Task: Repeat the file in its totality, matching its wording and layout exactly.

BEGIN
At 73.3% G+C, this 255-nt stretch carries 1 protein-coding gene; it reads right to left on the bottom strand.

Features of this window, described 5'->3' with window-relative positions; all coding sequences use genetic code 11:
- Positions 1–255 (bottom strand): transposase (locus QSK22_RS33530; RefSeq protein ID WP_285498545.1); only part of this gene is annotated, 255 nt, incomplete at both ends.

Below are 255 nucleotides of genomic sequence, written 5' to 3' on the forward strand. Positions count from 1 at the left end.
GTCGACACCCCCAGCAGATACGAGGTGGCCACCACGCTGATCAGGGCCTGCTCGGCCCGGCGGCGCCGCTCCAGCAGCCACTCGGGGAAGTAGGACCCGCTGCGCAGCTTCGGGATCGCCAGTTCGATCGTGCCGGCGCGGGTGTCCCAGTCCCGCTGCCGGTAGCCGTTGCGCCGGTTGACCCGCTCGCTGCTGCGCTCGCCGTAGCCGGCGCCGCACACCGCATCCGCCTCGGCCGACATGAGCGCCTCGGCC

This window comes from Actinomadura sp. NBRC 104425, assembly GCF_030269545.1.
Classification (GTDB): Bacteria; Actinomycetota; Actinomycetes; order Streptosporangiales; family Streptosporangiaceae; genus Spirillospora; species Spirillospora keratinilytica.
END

At 73.3% G+C, this 255-nt stretch carries 1 protein-coding gene; it reads right to left on the bottom strand.

Features of this window, described 5'->3' with window-relative positions; all coding sequences use genetic code 11:
- Positions 1–255 (bottom strand): transposase (locus QSK22_RS33530; RefSeq protein ID WP_285498545.1); only part of this gene is annotated, 255 nt, incomplete at both ends.

Below are 255 nucleotides of genomic sequence, written 5' to 3' on the forward strand. Positions count from 1 at the left end.
GTCGACACCCCCAGCAGATACGAGGTGGCCACCACGCTGATCAGGGCCTGCTCGGCCCGGCGGCGCCGCTCCAGCAGCCACTCGGGGAAGTAGGACCCGCTGCGCAGCTTCGGGATCGCCAGTTCGATCGTGCCGGCGCGGGTGTCCCAGTCCCGCTGCCGGTAGCCGTTGCGCCGGTTGACCCGCTCGCTGCTGCGCTCGCCGTAGCCGGCGCCGCACACCGCATCCGCCTCGGCCGACATGAGCGCCTCGGCC

This window comes from Actinomadura sp. NBRC 104425, assembly GCF_030269545.1.
Classification (GTDB): Bacteria; Actinomycetota; Actinomycetes; order Streptosporangiales; family Streptosporangiaceae; genus Spirillospora; species Spirillospora keratinilytica.